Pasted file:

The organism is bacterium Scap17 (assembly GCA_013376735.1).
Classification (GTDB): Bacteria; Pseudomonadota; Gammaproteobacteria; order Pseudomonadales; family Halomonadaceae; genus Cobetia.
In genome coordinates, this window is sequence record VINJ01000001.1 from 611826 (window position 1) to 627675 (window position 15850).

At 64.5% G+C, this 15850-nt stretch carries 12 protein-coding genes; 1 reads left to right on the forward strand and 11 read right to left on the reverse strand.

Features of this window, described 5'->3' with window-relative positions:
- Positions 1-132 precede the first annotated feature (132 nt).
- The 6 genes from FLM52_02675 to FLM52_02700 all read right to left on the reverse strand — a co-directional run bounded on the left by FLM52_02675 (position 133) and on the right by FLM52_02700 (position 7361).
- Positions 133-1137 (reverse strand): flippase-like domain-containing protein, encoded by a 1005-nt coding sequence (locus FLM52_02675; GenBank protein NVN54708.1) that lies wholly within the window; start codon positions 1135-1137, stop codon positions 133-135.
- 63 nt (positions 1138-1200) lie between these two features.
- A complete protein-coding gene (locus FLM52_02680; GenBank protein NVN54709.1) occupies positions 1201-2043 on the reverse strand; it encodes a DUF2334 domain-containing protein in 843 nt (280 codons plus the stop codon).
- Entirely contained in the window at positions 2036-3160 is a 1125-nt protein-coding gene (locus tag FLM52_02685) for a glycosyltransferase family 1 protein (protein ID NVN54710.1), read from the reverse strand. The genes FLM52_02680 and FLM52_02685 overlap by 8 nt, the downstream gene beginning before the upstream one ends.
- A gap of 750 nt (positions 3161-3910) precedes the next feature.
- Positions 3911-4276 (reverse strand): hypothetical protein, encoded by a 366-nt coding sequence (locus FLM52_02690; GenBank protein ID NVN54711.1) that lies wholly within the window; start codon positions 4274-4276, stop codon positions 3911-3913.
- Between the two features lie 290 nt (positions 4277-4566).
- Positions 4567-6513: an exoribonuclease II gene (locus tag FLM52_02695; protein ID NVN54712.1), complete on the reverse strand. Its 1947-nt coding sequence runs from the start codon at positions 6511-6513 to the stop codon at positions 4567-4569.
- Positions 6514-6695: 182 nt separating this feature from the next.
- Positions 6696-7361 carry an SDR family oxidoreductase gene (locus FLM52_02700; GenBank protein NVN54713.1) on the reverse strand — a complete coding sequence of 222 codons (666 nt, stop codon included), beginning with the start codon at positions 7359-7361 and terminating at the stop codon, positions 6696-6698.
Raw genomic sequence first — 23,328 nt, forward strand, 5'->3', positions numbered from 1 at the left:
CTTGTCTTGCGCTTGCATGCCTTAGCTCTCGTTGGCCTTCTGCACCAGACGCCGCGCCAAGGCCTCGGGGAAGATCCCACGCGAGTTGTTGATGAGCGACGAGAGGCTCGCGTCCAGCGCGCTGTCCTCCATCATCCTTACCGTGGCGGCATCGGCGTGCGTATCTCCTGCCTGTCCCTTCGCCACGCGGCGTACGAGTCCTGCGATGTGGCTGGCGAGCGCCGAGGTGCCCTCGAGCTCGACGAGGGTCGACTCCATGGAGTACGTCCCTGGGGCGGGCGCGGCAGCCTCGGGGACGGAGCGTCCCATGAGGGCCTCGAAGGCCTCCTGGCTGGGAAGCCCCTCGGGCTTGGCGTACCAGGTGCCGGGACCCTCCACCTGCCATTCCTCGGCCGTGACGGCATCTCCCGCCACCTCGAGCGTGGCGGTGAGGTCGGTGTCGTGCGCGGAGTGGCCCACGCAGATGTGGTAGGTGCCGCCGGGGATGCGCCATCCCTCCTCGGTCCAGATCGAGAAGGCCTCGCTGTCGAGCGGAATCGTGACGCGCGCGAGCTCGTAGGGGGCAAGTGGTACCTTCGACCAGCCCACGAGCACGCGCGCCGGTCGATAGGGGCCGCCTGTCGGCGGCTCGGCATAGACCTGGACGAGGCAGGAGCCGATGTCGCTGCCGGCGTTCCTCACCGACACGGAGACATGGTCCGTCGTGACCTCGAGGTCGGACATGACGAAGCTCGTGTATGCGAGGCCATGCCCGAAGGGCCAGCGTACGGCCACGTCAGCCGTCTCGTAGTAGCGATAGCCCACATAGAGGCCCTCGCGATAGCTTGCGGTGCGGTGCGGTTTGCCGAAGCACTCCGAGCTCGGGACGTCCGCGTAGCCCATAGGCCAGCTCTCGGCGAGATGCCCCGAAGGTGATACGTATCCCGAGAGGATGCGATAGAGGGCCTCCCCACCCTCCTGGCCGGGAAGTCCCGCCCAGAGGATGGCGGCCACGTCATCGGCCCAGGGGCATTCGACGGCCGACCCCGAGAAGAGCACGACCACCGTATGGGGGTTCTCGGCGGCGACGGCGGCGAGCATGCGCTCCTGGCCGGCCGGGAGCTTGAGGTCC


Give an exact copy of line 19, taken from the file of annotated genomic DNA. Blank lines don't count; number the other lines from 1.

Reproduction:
CTTGTCTTGCGCTTGCATGCCTTAGCTCTCGTTGGCCTTCTGCACCAGACGCCGCGCCAAGGCCTCGGGGAAGATCCCACGCGAGTTGTTGATGAGCGACGAGAGGCTCGCGTCCAGCGCGCTGTCCTCCATCATCCTTACCGTGGCGGCATCGGCGTGCGTATCTCCTGCCTGTCCCTTCGCCACGCGGCGTACGAGTCCTGCGATGTGGCTGGCGAGCGCCGAGGTGCCCTCGAGCTCGACGAGGGTCGACTCCATGGAGTACGTCCCTGGGGCGGGCGCGGCAGCCTCGGGGACGGAGCGTCCCATGAGGGCCTCGAAGGCCTCCTGGCTGGGAAGCCCCTCGGGCTTGGCGTACCAGGTGCCGGGACCCTCCACCTGCCATTCCTCGGCCGTGACGGCATCTCCCGCCACCTCGAGCGTGGCGGTGAGGTCGGTGTCGTGCGCGGAGTGGCCCACGCAGATGTGGTAGGTGCCGCCGGGGATGCGCCATCCCTCCTCGGTCCAGATCGAGAAGGCCTCGCTGTCGAGCGGAATCGTGACGCGCGCGAGCTCGTAGGGGGCAAGTGGTACCTTCGACCAGCCCACGAGCACGCGCGCCGGTCGATAGGGGCCGCCTGTCGGCGGCTCGGCATAGACCTGGACGAGGCAGGAGCCGATGTCGCTGCCGGCGTTCCTCACCGACACGGAGACATGGTCCGTCGTGACCTCGAGGTCGGACATGACGAAGCTCGTGTATGCGAGGCCATGCCCGAAGGGCCAGCGTACGGCCACGTCAGCCGTCTCGTAGTAGCGATAGCCCACATAGAGGCCCTCGCGATAGCTTGCGGTGCGGTGCGGTTTGCCGAAGCACTCCGAGCTCGGGACGTCCGCGTAGCCCATAGGCCAGCTCTCGGCGAGATGCCCCGAAGGTGATACGTATCCCGAGAGGATGCGATAGAGGGCCTCCCCACCCTCCTGGCCGGGAAGTCCCGCCCAGAGGATGGCGGCCACGTCATCGGCCCAGGGGCATTCGACGGCCGACCCCGAGAAGAGCACGACCACCGTATGGGGGTTCTCGGCGGCGACGGCGGCGAGCATGCGCTCCTGGCCGGCCGGGAGCTTGAGGTCC